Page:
Give Your Novel Lasting Imagery

Creating visceral imagery is always a subject worth revisiting as a reminder to writers for their stories to leave a lasting impression with their readers and open the door to reading more of their work. Novels are meant to leave an impression. The imagery you use is important not just for the story, but for the reader, because that’s the kind of thing that makes the story memorable – it remains in their subconscious. Strong imagery conveys a sense of the story, the characters and the entire scene. This is drawn from vivid description, where we create the kind of lasting images that will stay with the reader. The strength of your description is what creates lasting imagery and emphasises the story and characters; the very thing that lifts them from the page. Some writers are visceral with the way they show imagery, some writers like their narrative raw, while others are subtle in the way the engage words, emotions and senses to bring the reader into a deeper level of the story.

Putting the Thrill in Thriller Stories – Part 3

Along with the obvious things like great characters, a tight plot, carefully woven sub plots, conflicts, emotion and motivations, there are a few more aspects to help put the thrill into thriller stories. Whether readers realise it or not, all stories are about the human psyche. It’s not just a story. It’s about why people do what they do, because human behaviour lies at the heart of every story and the best thrillers capitalise on this. They bring reasoning into the story – they show us why characters behave in a certain way, they show us the motivations and emotions behind their actions, and by doing this they make their characters intriguing, interesting, clever, sinister...all the things great characters should be. Readers want to understand how a character’s mind works. It’s simple psychology. Because to understand the characters is to empathise with and care for them, and that pulls them right into the story. And with thrillers, there are all manner of human traits and b

Putting the Thrill in Thriller Stories – Part 2

To make a thriller work, it requires a lot of aspects to come together, like a tight plot, complex characters that will bring different layers to the narrative, the escalation of danger and higher stakes and dilemmas and problematic situations that create drama and tension. That’s why readers love that heightened sense of realism and the dark undercurrents that exist below the surface of the story. They love the twists and turns. They love to get involved with the story and the characters. Ultimately, they want the protagonist to win. It can’t be said enough that conflict is essential to every story. It’s the fuel that drives characters and situations. In any thriller story, conflict should escalate around pivotal situations and events, and if you’ve planned the story and plotted correctly, the conflict should happen naturally . Don’t manufacture conflict just for the sake of it. It has to evolve because of the plot and because of how the characters act and react to events and e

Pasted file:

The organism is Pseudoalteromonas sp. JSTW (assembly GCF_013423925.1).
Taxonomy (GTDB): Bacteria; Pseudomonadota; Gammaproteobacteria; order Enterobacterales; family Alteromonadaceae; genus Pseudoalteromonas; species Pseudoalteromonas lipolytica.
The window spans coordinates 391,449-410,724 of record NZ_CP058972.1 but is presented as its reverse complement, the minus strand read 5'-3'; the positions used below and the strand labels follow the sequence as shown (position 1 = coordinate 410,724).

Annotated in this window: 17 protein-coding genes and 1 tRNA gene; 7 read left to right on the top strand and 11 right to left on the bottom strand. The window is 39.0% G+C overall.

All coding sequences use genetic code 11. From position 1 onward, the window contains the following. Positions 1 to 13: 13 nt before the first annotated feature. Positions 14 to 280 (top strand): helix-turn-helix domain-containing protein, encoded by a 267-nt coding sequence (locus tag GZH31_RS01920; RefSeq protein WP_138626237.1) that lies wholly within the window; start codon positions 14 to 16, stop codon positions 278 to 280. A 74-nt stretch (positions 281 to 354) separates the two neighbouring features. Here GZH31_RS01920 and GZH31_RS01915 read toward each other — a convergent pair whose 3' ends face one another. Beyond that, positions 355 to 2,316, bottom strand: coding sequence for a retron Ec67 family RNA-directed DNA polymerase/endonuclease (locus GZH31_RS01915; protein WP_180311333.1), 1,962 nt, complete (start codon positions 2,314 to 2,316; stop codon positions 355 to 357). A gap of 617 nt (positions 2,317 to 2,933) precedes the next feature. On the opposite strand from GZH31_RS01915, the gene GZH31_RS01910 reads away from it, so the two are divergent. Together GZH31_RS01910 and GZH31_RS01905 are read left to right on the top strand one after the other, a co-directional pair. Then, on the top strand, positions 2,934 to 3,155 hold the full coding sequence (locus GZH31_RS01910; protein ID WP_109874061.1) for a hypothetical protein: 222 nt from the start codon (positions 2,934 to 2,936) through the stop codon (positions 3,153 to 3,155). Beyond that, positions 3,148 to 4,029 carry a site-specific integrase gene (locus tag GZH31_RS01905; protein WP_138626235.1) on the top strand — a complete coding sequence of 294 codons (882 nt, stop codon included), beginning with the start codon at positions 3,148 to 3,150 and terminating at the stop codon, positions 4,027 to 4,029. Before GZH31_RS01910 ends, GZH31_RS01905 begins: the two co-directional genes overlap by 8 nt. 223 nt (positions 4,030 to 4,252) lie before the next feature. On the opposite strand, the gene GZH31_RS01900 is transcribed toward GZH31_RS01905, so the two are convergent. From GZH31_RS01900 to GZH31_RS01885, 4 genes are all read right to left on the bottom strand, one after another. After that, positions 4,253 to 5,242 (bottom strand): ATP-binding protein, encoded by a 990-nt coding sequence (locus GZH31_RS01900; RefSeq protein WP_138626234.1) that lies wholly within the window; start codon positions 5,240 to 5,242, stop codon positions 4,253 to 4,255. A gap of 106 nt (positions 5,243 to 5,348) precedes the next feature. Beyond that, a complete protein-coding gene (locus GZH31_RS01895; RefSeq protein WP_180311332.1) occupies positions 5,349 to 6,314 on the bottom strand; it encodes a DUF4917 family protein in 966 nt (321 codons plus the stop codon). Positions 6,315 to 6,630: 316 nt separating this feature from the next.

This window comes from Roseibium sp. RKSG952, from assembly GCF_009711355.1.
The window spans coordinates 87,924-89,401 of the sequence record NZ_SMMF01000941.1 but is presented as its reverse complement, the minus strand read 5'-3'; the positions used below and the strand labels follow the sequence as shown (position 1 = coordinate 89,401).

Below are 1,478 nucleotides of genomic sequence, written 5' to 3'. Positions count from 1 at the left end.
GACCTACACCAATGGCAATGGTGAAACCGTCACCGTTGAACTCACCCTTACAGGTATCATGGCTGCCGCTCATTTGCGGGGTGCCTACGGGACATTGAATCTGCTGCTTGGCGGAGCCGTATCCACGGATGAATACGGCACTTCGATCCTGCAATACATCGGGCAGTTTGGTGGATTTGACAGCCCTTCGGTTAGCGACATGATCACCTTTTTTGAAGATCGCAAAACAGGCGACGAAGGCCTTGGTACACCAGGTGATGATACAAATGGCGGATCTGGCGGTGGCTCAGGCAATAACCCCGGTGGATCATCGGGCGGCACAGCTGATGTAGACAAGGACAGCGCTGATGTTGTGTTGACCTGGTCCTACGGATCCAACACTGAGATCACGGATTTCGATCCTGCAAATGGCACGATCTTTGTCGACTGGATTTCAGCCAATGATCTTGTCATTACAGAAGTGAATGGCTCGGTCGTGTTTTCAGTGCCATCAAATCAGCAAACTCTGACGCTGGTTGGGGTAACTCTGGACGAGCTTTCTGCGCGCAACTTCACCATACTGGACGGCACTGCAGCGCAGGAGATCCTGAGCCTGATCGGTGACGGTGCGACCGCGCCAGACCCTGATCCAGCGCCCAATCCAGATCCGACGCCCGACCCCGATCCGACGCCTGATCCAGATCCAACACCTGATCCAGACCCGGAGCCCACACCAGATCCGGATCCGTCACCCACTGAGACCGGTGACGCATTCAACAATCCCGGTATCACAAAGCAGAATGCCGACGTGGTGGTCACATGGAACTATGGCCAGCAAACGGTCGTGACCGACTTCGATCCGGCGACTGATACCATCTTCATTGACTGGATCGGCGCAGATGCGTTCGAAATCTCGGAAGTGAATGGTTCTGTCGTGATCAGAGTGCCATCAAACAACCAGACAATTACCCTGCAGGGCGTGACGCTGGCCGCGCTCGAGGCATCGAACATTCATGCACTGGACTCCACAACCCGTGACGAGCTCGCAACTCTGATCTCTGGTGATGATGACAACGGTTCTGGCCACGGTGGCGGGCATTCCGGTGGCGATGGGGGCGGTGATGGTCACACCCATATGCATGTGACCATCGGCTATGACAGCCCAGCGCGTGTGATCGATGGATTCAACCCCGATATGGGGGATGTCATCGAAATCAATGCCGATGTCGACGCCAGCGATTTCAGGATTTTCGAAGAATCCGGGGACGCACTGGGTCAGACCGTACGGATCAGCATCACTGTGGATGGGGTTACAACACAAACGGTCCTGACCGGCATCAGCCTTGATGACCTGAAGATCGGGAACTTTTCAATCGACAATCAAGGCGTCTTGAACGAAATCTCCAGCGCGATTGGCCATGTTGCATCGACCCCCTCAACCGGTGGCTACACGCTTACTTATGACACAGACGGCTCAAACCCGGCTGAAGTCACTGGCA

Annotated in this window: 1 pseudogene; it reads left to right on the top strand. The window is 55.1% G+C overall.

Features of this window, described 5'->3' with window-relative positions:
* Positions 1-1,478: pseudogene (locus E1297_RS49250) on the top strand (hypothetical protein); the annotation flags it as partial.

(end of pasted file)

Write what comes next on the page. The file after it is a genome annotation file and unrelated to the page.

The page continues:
Putting the Thrill in Thriller Stories – Part 1

No novel is simple to write, but some genres, like crime and thrillers, have a different level of complexity that requires a lot of thought and planning to tell a complicated story, while engaging the reader and keeping them guessing what will happen next. When we think about thrillers, we imagine a fast-paced novel full of action, danger, suspense, drama, lots of conflict and all manner of plot twists. They tend to rely heavily on plot, and most of the action is driven by escalating events, right up until the final page. Thrillers are meant to thrill because, right from the start, every scene should push the story forward, it should be paced properly, the characters should be larger than life and stand out, and the stakes should be high. But before you put any thrill into a thriller, you first need a tight, well thought out plot. This is the skeletal structure that will support everything that happens within the story, and because thrillers are generally more complex in natu